While increasing the prevalence and extent of wildfires are just some of the effects of climate change, Dr. Harvey says that this isn't just a concern for people on the West Coast or an areas at high-risk for them. Ninety-percent of the world's population lives in places with poor air quality, and air pollution is the greatest environmental hazard to human health, according to research. Still, Dr. Harvey points out that more research needs to be conducted to gain a better understanding of the relationship between the inflammatory skin condition and environmental factors.
So what can we do about it until then? In addition to these action items to address climate change, there are some immediate steps you can take to care for your skin and safeguard it against air pollution right now. “When possible, wear protective clothing and avoid triggers,” says Dr. Harvey. In other words, cover up (think: longer sleeves, pants, and face masks) if you have to be outside when you're in a place with poor air quality. But ideally, stay inside if you can.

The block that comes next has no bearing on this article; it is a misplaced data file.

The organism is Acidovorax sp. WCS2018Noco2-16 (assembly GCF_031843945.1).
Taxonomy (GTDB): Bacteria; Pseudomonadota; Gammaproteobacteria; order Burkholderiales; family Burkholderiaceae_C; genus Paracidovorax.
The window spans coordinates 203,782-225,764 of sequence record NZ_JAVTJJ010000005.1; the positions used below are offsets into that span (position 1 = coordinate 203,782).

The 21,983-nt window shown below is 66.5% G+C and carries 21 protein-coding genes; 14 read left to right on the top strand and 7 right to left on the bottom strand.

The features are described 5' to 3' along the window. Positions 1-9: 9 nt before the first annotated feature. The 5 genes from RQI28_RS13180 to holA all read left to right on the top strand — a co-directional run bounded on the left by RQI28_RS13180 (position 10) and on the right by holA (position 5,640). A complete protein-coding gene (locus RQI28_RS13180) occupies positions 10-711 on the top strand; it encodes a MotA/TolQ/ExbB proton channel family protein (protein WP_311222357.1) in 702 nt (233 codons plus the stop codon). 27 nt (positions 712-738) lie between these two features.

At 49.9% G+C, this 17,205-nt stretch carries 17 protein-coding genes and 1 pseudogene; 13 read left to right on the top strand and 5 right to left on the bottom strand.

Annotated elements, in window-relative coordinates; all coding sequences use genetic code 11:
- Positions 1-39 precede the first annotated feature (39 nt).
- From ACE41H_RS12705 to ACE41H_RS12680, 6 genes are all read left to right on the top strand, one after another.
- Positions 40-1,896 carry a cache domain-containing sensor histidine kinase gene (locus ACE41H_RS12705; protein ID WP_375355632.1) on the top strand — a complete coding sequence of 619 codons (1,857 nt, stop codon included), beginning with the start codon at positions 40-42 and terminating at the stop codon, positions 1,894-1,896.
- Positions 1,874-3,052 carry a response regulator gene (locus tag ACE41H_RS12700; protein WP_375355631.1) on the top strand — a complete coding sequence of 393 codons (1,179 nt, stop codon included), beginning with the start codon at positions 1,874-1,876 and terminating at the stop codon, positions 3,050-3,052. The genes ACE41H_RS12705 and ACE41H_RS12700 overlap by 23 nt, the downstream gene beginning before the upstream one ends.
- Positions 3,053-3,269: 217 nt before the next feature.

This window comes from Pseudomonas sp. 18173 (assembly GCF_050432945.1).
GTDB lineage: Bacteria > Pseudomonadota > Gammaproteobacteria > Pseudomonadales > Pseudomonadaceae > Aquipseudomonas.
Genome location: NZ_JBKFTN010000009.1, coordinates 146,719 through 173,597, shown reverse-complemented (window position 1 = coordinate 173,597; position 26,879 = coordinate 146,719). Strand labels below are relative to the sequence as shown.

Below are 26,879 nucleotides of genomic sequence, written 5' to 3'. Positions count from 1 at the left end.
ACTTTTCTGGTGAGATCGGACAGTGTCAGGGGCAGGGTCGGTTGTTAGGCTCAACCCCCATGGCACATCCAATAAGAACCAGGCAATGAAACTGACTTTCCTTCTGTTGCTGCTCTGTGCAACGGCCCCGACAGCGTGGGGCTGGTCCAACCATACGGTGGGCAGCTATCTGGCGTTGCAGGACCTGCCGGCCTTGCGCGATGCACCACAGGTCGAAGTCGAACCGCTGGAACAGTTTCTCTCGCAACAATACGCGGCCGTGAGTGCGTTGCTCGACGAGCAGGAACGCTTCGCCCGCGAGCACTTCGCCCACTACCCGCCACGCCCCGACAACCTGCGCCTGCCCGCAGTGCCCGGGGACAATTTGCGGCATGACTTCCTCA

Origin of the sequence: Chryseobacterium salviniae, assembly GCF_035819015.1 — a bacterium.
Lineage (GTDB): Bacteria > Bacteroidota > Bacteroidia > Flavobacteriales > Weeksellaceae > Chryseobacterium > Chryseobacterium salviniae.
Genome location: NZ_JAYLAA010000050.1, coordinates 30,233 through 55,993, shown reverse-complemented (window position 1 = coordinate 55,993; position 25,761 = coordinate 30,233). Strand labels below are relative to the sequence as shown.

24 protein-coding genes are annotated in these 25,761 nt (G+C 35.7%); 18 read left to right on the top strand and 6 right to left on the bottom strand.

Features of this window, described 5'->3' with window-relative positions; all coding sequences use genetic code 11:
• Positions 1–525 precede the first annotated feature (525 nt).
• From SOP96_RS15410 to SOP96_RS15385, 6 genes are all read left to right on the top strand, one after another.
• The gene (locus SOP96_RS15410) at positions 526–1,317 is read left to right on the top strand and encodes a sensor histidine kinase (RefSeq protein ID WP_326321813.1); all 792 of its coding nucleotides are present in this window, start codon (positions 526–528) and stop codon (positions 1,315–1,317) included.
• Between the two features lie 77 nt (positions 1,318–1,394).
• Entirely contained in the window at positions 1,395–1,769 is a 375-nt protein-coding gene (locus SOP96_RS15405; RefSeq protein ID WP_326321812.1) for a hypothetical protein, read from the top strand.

And if you can't avoid being outdoors on days like this, make sure you thoroughly clean your skin once you return home, as the skin barrier is often less effective at protecting you when you have eczema, according to a clinical review of research on atopic dermatitis and air pollution. As for a treatment plan when climate change triggers eczema flare ups? Dr. Harvey says your normal routine (as prescribed by your dermatologist) should do the trick.
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